Nebraska alumna and soprano Jeni Houser has slipped into Mozart’s Queen of the Night many times, but nothing could have prepared her for tackling the role on the most famous opera stage in the United States.
Houser made her Metropolitan Opera House debut Jan. 2, performing the role in a production of “The Magic Flute.”
“The performance itself — it was unlike anything else I had done, because I did not get to rehearse on the stage at all beforehand,” Houser said.
“When I was actually out there on the stage, what I discovered was (that) it is a really wonderful stage to sing on. The sound that you get actually singing up there is remarkable. So I made my first sounds, and I thought, ‘OK, this is kind of fun.’ But when I came offstage after each aria, I basically didn’t know what had happened. I think it was a classic sort of performer thing where you’re just kind of in the zone. And then when it’s over, you have to ask other people, ‘Did I do that?’”
Houser stepped in for the role when a colleague had to drop out of the performance for health issues.
William Shomos, Richard H. Larson Distinguished Professor of Music and director of opera, said Houser’s achievement is an important milestone in her career.
“So many of our music graduates are doing great work. It’s not always high-profile, but so much of it is very important. I think of all the wonderful music teachers who are transforming students’ lives in the elementary and high schools of Nebraska and throughout the country,” Shomos said. “But now and then, one of our graduates accomplishes something that is both important and very high-profile. Singing a principal role at the Metropolitan Opera in New York City is about as high-profile as anything gets in this business.”
While at Nebraska, Houser was a voice student of Kate Butler and had leading roles in opera productions here, including “Romeo and Juliet” and “Rigoletto.”
“We are all so proud of the work Jeni has achieved since graduating and offer our heartiest congratulations on this milestone,” Shomos said.
Houser said the role of The Queen of the Night is a challenging one. In “The Magic Flute,” the Queen of the Night persuades Prince Tamino to rescue her daughter Pamina from captivity under the high priest Sarastro, but Tamino learns more about Sarastro and wants to join the community. Tamino and Pamina are challenged through initiations but are triumphant, and the Queen is vanquished.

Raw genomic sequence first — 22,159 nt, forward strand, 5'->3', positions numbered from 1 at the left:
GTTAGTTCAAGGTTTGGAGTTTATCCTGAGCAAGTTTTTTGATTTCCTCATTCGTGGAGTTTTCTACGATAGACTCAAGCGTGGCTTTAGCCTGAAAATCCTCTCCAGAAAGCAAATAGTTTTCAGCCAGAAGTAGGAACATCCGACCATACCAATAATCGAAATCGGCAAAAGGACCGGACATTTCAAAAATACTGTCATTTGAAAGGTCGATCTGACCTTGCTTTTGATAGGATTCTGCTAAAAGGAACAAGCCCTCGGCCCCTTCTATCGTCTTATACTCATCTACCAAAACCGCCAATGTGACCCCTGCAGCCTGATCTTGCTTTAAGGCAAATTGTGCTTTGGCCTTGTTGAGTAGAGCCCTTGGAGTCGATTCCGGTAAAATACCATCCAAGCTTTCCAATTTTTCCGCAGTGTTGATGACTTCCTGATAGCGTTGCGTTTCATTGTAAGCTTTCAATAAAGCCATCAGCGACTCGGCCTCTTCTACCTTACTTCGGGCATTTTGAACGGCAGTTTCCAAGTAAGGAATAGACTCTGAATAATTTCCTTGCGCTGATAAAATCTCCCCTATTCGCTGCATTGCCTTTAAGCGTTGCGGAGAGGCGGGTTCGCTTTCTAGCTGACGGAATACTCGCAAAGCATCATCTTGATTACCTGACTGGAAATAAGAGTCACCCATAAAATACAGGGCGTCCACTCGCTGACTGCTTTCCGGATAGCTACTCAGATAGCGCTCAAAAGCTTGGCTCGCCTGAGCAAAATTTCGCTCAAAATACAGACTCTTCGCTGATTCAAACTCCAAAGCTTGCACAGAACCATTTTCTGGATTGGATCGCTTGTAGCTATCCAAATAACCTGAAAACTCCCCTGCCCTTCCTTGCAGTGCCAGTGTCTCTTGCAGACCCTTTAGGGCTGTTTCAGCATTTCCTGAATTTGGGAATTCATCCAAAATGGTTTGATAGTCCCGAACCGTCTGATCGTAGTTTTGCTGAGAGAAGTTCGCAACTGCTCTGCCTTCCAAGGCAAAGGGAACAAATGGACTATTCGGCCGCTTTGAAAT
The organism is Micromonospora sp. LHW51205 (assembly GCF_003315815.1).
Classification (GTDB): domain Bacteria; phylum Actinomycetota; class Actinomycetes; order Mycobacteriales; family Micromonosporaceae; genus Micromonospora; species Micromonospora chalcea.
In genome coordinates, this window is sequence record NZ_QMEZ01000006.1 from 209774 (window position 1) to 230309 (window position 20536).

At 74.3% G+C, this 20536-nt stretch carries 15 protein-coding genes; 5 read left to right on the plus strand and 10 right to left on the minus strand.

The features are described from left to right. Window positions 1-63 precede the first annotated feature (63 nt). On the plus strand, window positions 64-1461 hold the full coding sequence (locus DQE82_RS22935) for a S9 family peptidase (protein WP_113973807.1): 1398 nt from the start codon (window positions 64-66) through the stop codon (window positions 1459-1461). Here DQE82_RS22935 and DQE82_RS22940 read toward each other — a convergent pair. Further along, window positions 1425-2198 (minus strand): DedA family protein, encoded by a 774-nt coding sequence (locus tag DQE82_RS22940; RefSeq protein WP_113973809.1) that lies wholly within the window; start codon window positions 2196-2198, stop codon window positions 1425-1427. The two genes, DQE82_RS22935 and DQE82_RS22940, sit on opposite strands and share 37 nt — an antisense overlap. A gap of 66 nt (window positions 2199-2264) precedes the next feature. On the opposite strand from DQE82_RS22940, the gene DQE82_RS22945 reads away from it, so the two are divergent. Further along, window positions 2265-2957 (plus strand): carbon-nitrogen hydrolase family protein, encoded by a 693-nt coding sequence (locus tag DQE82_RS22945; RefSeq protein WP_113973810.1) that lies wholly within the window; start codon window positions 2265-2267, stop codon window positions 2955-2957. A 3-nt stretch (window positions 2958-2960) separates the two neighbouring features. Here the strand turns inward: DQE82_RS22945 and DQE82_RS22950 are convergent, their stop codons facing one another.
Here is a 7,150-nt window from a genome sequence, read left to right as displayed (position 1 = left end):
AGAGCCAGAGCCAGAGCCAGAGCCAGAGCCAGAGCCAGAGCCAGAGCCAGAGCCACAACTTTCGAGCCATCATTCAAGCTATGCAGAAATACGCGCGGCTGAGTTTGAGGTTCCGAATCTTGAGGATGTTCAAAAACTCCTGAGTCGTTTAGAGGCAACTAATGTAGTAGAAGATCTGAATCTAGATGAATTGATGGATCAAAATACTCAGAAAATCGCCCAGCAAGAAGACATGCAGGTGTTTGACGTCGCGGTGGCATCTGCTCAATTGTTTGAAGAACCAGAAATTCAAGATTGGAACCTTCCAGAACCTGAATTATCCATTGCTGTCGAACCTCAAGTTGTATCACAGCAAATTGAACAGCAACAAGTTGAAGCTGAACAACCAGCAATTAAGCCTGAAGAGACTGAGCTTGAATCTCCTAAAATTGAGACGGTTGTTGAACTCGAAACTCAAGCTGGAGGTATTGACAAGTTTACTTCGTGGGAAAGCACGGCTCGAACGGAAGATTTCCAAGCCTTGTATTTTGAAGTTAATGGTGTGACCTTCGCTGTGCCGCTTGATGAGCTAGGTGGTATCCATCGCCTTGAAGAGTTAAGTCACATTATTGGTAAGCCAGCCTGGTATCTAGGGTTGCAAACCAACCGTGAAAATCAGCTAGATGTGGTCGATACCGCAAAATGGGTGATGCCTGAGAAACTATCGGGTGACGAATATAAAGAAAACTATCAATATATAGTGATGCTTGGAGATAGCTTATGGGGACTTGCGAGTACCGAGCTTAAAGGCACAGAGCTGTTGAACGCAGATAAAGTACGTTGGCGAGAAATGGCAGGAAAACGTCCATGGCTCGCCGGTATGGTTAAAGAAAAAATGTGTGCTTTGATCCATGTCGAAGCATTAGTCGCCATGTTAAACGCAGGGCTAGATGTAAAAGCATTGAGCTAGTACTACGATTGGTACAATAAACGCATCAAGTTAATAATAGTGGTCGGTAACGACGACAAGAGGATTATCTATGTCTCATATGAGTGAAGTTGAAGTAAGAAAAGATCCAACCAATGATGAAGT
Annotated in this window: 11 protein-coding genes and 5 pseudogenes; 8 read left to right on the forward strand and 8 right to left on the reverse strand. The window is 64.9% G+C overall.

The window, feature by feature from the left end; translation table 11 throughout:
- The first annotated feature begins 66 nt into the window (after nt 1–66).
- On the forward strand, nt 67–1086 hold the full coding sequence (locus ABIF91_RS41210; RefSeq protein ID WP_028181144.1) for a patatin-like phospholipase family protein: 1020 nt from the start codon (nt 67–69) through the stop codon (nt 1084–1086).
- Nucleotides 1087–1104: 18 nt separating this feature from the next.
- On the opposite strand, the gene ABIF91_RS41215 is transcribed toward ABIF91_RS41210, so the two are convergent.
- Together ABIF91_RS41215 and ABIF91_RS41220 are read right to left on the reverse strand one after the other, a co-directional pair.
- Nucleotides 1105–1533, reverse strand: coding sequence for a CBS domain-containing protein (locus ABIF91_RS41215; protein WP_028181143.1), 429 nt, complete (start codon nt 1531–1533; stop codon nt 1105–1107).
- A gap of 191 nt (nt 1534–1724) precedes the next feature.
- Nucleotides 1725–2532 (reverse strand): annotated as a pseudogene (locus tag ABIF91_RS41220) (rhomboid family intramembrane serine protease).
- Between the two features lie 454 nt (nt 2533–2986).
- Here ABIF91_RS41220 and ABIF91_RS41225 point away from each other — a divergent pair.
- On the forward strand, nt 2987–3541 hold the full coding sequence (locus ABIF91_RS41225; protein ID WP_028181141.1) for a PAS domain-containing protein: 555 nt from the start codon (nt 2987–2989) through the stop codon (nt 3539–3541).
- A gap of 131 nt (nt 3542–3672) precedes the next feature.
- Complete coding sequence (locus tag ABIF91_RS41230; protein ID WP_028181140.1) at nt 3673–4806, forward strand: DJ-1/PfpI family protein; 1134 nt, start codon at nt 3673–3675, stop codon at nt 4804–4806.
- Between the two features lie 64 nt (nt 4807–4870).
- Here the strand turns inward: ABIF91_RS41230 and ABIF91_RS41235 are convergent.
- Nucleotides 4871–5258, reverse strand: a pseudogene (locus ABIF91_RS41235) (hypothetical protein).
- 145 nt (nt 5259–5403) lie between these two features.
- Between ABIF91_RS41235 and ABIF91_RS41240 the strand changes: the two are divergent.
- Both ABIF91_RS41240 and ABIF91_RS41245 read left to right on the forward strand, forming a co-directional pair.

“(The Queen) sings one of the most famous pieces in all of classical music and certainly in opera,” Houser said. “There’s a certain amount of pressure to bring fire and rage to that rage aria ‘Der Hölle Rache’ to make sure that the intonation is on and that all of the fireworks are really impactful.”
Currently based in Madison, Wisconsin, Houser has performed professionally around the United States since she received her master’s degree from the University of Nebraska–Lincoln. Prior to coming to Nebraska, Houser received her bachelor’s degree from Lawrence University, and then lived and taught in New York City.
“I met Professor Butler, and she said, ‘If you want to get an advanced degree, I think that my studio might be a good fit for you. I think that UNL might be a good fit for you. You could get some stage experience, which you don’t really have, and we can work on connections in the business and figure out what kind of repertoire you want to sing,’” Houser said.
Her time at Nebraska helped launch her professional opera career.
“I really hadn’t done any opera before,” Houser said. “I got to do some huge roles, which were a really big challenge for me. And Bill Shomos led me through that. And Professor Butler taught me how to prepare a role and guided me through the preparation and all the vocal work. And then Bill was really there teaching me how to move on stage and how to interact with people.”
Her advice to young singers is to be motivated and to be inspired.
“The opera lifestyle can be a real challenge,” Houser said. “I think what has gotten me through some of the tough times is being really motivated by what I’m doing. I think that if you don’t find it to be really inspiring, it would be hard to stay in this field. The lifestyle can be a challenge. The travel can be tough. I think digging into whatever it is for a young singer that inspires them is the key, and finding ways to stay motivated and always feel like you’re learning and growing. From there, anything is possible.”
Houser will be returning to Lincoln in March to present a workshop with Jay Colwell of Singing Body Clinic that focuses on physical awareness and body work for singers.
“We’re doing a masterclass on that, and I’m going to sing a little bit as part of that and do a question-and-answer session with some of the singers at UNL, so I’m very excited about that,” Houser said.